WESTVILLE — School officials from the Westville and Georgetown-Ridge-Farm districts met Monday to discuss reorganization options, and want to meet again later this month to continue the talks.
No formal actions were taken at the study session, but demographic, financial and academic data was reviewed, and board members from the school districts seemed to think positively about the possibilities of a consolidated Georgetown - Ridge Farm - Westville district.
"We want to thrive, not just survive," said Westville School Board members Deborah Seripinas said.
Declining enrollments and shrinking revenues from the state — a key financial resource for area districts — are causing many school officials to consider mergers with nearby districts.
"All our ships are sinking," Westville School Superintendent Jim Owens said. "But some are sinking faster than others."
In recent months, the superintendents and school board members of the five southern Vermilion County districts have openly said that they are interested in exploring various options — including making a single cooperative high school for the Catlin, Georgetown-Ridge Farm, Jamaica, Oakwood and Westville districts — that would allow them to combine resources, pool area property tax revenues and improve academic and extracurricular offerings to students.
Owens said the similar demographics between the Westville and Georgetown-Ridge Farm school districts make it easy to consider combining the two to the benefit of both.
"How can Westville and Georgetown-Ridge Farm team up to offer more academics and more extracurricular activities for our kids than we can offer them separately ?" Owens asked.
All seven Westville school board members and six of the seven Georgetown-Ridge Farm school board members were at the study session, as were the two district superintendents and the director of operations for the Westville district.
Seth Miller, the director of operations, said his research found a school district that would be similar to a Georgetown-Ridge Farm-Westville district — the Harrisburg district in southern Illinois.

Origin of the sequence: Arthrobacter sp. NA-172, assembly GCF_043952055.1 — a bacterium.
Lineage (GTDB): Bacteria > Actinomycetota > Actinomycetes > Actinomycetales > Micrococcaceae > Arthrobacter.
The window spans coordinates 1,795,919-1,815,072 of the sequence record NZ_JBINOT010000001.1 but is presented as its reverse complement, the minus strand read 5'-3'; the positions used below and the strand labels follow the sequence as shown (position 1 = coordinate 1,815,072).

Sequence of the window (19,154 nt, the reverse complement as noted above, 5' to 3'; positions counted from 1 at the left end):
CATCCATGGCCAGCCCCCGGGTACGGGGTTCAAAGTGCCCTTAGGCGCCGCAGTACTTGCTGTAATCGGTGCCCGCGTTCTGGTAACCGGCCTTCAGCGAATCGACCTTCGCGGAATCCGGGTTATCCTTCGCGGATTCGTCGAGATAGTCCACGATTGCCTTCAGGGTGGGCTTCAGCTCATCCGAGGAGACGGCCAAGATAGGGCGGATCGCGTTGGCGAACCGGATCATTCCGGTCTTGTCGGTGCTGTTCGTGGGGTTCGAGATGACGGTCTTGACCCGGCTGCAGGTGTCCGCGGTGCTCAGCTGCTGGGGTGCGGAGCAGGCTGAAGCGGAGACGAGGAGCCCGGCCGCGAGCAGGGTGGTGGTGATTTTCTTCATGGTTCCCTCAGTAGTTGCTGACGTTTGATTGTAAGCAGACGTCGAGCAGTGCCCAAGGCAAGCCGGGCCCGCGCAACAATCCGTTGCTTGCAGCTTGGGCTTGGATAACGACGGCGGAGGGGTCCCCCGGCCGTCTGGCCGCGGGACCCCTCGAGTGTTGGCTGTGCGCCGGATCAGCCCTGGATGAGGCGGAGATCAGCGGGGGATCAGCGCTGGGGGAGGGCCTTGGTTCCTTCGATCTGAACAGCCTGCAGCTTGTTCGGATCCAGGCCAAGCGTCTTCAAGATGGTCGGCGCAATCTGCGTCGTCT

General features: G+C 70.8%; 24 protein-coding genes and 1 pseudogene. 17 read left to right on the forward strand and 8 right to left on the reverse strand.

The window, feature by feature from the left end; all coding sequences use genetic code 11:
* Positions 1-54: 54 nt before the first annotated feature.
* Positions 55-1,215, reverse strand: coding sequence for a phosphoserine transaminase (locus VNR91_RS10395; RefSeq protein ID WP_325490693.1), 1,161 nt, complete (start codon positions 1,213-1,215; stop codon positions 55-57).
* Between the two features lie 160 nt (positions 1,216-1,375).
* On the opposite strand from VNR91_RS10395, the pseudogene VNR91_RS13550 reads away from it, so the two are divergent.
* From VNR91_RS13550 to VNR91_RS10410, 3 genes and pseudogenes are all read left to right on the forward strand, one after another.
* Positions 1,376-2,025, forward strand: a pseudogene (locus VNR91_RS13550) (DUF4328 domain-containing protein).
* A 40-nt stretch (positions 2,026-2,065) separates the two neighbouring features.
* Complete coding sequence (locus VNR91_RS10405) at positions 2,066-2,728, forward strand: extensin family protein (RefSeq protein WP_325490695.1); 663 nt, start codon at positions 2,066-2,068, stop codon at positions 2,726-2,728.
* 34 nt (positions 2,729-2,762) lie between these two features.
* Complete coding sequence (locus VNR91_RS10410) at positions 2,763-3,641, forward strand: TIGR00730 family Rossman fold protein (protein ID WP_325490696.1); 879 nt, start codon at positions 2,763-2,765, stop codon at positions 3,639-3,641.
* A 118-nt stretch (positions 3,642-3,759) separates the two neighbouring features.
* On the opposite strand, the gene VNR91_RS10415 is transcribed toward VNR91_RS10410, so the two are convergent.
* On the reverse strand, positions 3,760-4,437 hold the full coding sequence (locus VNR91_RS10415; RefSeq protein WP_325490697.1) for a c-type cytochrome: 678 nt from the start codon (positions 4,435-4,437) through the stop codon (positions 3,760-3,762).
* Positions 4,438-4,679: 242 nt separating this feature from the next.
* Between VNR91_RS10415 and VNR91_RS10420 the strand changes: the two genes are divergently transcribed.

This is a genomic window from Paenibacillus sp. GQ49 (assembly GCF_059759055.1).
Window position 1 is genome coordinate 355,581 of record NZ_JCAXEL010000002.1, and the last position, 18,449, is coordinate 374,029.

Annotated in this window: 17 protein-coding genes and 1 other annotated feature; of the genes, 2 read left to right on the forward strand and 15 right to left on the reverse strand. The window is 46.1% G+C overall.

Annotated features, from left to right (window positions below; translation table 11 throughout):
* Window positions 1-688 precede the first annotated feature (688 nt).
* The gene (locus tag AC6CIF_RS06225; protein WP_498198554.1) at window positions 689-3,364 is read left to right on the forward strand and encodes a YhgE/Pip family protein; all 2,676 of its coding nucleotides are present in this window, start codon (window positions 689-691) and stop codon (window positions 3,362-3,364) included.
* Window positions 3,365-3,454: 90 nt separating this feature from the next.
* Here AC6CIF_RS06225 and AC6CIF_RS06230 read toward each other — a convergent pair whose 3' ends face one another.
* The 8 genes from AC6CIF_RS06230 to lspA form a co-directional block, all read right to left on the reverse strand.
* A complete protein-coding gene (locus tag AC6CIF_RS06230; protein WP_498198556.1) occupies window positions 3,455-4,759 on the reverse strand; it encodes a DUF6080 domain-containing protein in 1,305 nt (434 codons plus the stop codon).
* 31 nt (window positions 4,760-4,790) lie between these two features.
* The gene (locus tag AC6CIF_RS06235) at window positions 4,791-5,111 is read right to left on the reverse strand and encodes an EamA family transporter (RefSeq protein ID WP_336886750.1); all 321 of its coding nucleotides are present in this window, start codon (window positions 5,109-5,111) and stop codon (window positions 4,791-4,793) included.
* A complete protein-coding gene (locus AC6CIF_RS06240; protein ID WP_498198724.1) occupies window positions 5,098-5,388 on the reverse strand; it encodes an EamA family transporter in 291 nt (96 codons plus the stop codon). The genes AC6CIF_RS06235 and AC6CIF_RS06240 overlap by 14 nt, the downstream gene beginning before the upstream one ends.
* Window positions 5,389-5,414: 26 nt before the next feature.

Miller said the combined district would have an equalized assessed valuation of $49,700 per student, a tax rate of $4.68 per $100of assessed valuation, 2,397 pupils and a poverty rate of 60 percent. The Harrisburg district has an equalized assessed valuation of $52,100 per student, a tax rate of $4.53 per $100 of assessed valuation, 2,178 pupils and a poverty rate of 58 percent.
Miller also said the combined district high school would have 690 students and 46 teachers. Harrisburg High School has 597 students and 36 teachers.
School officials were impressed with the variety of curriculum offerings and the increased number of extracurricular activities and sports at Harrisburg.
"I am intrigued," said Georgetown-Ridge Farm Superintendent Jean Neal. "I like the larger number of course offerings, and especially the honors courses so that graduates are more prepared for college."
Owens said that one possibility would be for the two districts to consolidate and have a single high school, a single junior high school, and grade schools in both communities.
Georgetown-Ridge Farm School Board President Kevin Latoz said he thought the area residents would be more likely to consider a reorganization now than they might have been 15 or more years ago, because the communities' children now interact more with each other.
"I think that the time is right for these talks," Latoz said.
Georgetown-Ridge Farm Board member April Evans said reinventing the schools could benefit the area economically, because strong schools are attractive to potential homebuyers.
Board members said they would think about the possibilities brought up at the study session, seek input from their communities, and discuss the matter at their board meetings later this month. The two boards plan to meet again at Georgetown-Ridge Farm High School on Oct. 23 for another study session, and said meetings with local legislators and officials from Vermilion Advantage and Danville Area Community College may follow, as may public forums on the subject.
Latoz said the school board members do not have a lot of answers yet, but he liked that they are talking and looking for ways to move forward.
"This is an opportunity to launch a course of success for our students," Neal said.